10 vitamins & minerals to strengthen our immune system

Our immune system is our first line of defence against infections and other external and internal attacks, and is made up of three distinct layers, which are deployed depending on the nature of the threat;

·         physical barriers: e.g. skin, lungs, gastrointestinal and respiratory tracts

·         biochemical barriers: e.g. secretions, mucus, and gastric acid

·         immune cells: e.g. T and B cells which produce antibodies to target and destroy the pathogen

Several factors can influence the effectiveness of the immune system, such as our life stage, the type, prevalence, and severity of the infection, and whether our immune function has been compromised, for example by antibiotics or poor nutrition.

Age and immunity

As humans age, the immune system evolves from the immature and developing immune responses of an infant, to an immune function that is potentially at its peak in adolescents and young adults, followed by a gradual decline in immunity in older people. Age-related changes are compounded by lifestyle factors such as diet, environment, and oxidative stress, which can influence and modify and in some cases, suppress immune function. Accordingly, the risk and severity of infections such as the common cold and influenza, pneumonia and diarrheal infections also vary over a lifetime.

Nutrition and immunity  

An adequate store of vitamins and minerals is essential for a strong immune system, particularly vitamins A, B6 & B12, C, D, E, copper, folate, iron, selenium, and zinc, otherwise the body is susceptible to infection. However, studies have found that despite having access to an abundant supply of healthy foods, a form of malnutrition is increasingly common in affluent countries, which is weakening our immune systems and leaving us vulnerable to attack. The consumption of a Westernized diet high in refined and processed foods, sugary drinks, and meat and dairy products, which is also low in fibre, fruits, and vegetables, does not provide us with the recommended levels of these essential vitamins and minerals.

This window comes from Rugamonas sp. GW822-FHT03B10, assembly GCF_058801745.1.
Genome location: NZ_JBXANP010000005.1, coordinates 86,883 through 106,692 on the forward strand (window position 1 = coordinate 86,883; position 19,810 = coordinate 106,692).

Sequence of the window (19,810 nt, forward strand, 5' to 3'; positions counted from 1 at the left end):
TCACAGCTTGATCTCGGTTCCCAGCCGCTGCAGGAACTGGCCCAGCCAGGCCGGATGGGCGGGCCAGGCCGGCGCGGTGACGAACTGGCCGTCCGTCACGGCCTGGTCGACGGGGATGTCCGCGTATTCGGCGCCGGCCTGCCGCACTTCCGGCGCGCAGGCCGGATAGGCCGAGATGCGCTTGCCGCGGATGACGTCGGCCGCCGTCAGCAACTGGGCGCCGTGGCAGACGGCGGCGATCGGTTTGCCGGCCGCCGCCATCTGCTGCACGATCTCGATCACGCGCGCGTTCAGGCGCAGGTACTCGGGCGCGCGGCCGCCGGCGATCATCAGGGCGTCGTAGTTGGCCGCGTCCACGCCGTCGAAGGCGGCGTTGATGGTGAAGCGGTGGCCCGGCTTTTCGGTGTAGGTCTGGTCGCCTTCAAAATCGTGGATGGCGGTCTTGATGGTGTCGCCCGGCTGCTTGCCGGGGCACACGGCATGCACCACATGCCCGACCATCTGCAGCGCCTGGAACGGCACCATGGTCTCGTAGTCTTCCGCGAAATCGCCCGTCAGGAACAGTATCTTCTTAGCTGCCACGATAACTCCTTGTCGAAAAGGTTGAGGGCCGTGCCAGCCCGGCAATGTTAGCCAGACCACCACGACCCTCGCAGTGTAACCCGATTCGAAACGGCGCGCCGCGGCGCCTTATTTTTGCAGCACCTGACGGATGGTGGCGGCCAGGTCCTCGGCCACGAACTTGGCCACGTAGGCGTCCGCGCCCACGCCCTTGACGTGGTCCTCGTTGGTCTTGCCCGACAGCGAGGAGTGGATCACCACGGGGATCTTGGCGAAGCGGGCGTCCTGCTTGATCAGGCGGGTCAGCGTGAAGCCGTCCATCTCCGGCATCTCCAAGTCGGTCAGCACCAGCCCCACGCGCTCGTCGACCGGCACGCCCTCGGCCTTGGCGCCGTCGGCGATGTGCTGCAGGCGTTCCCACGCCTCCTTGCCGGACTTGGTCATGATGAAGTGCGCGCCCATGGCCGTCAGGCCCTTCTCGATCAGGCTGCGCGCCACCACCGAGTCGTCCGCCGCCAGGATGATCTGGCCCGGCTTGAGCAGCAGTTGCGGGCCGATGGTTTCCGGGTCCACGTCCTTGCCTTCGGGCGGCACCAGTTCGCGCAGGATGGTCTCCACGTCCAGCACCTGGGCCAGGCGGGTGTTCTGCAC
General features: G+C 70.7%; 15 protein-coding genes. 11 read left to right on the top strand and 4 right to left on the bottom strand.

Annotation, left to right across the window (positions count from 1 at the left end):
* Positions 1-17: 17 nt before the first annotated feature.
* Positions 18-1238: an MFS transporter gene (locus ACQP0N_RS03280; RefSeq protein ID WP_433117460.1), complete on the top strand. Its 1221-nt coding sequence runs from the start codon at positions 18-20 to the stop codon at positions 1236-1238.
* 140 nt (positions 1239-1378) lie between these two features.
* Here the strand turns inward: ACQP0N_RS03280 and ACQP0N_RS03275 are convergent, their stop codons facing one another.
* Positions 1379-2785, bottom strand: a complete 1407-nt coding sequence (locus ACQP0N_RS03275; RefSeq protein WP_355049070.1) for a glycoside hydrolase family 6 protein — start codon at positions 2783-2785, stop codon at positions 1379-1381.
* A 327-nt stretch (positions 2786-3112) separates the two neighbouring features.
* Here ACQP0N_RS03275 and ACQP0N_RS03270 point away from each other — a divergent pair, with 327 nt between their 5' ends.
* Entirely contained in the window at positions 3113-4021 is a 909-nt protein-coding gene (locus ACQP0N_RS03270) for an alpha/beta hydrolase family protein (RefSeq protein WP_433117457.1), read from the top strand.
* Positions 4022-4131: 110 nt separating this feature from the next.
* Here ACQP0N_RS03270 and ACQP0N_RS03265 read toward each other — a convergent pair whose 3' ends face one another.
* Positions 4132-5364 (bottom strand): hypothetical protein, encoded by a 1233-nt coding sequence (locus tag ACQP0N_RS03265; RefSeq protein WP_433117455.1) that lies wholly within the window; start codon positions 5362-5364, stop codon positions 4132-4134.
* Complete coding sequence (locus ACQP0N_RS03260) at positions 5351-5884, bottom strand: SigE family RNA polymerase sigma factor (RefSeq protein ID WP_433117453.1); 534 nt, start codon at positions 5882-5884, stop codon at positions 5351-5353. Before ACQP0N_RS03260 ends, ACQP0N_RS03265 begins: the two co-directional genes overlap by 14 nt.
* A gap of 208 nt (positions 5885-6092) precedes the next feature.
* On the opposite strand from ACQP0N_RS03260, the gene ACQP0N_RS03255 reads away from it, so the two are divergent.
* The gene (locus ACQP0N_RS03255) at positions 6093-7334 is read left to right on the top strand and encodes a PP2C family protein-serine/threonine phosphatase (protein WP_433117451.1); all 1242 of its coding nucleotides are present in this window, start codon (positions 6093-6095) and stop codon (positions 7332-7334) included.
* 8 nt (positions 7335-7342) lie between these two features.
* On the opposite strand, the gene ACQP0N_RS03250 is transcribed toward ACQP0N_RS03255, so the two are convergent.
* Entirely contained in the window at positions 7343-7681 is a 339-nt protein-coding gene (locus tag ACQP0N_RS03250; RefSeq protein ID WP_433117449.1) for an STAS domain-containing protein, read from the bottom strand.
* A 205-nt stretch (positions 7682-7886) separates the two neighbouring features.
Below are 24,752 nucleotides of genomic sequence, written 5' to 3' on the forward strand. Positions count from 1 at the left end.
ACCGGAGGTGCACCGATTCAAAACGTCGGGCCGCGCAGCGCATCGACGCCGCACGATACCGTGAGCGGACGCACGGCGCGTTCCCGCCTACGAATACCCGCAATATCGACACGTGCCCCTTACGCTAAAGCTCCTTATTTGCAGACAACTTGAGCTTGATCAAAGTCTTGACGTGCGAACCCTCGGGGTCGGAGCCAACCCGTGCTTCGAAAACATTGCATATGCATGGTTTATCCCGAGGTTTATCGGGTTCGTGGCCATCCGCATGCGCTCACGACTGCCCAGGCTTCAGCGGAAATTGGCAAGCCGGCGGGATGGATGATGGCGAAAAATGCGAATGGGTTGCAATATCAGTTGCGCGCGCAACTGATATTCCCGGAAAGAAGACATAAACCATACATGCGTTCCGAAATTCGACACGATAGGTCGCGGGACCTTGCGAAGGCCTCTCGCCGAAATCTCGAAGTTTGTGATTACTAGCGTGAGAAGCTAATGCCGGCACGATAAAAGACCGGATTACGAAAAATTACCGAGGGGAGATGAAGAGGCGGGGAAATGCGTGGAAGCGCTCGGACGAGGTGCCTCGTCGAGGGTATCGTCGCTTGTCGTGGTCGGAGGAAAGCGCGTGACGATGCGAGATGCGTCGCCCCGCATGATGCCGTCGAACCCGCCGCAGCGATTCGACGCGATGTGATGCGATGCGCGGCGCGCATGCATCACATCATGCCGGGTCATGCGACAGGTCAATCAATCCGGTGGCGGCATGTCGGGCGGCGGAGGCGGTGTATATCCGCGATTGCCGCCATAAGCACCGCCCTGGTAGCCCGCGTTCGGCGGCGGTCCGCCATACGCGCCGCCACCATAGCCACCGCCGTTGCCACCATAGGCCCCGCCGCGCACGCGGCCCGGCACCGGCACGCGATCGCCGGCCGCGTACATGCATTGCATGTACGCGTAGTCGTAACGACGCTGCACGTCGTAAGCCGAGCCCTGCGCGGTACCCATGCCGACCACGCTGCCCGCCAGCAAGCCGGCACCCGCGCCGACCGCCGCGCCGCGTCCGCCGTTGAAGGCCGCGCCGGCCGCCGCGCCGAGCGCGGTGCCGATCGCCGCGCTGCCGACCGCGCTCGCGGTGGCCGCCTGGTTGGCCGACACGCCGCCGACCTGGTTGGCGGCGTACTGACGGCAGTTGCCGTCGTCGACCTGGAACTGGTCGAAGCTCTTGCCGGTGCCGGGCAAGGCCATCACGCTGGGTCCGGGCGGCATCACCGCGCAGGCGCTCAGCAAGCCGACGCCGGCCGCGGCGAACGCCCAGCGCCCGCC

Micro-nutrient malnutrition

Deficiency symptoms for many vitamins and minerals are non-specific and may present as fatigue, irritability, aches and pains, and heart palpitations. As well as impaired immunity, a prolonged, inadequate intake of essential micronutrients includes impaired growth and night blindness from vitamin A deficiency, impaired wound healing and bleeding from vitamin C deficiency, anaemia from iron deficiency, and rickets and osteomalacia from vitamin D deficiency. Deficiencies in the B vitamins lead to different types of anaemia: folate deficiency leads to megaloblastic anaemia, vitamin B6 deficiency results in microcytic anaemia, whereas vitamin B12 deficiency causes pernicious anaemia, and may result in neurological damage due to impaired myelination. An adequate combination of micronutrients is also required for many important processes in the body. For example, erythropoiesis requires not only iron, but also folate, vitamin B12, and vitamin A, and dietary vitamin C can improve the absorption of iron.

Who is at risk?

Economic, educational, ethnic and cultural backgrounds influence our diet and may adversely affect an individual’s micronutrient status. In the United States, research found that nearly one-third (32%) of the U.S. population is at risk of deficiency in at least one vitamin, or has anaemia. See the full report here. The mapping of micronutrient intake across Europe can be found here.

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One vitamin where there is universal concern in terms of intake is vitamin D, however, the consequences of a deficiency can vary from country to country. People living in northern latitudes need to obtain the majority of their vitamin D from their diet, whereas those living in warmer climates can more readily obtain it from conversion through their skin stimulated by UV radiation.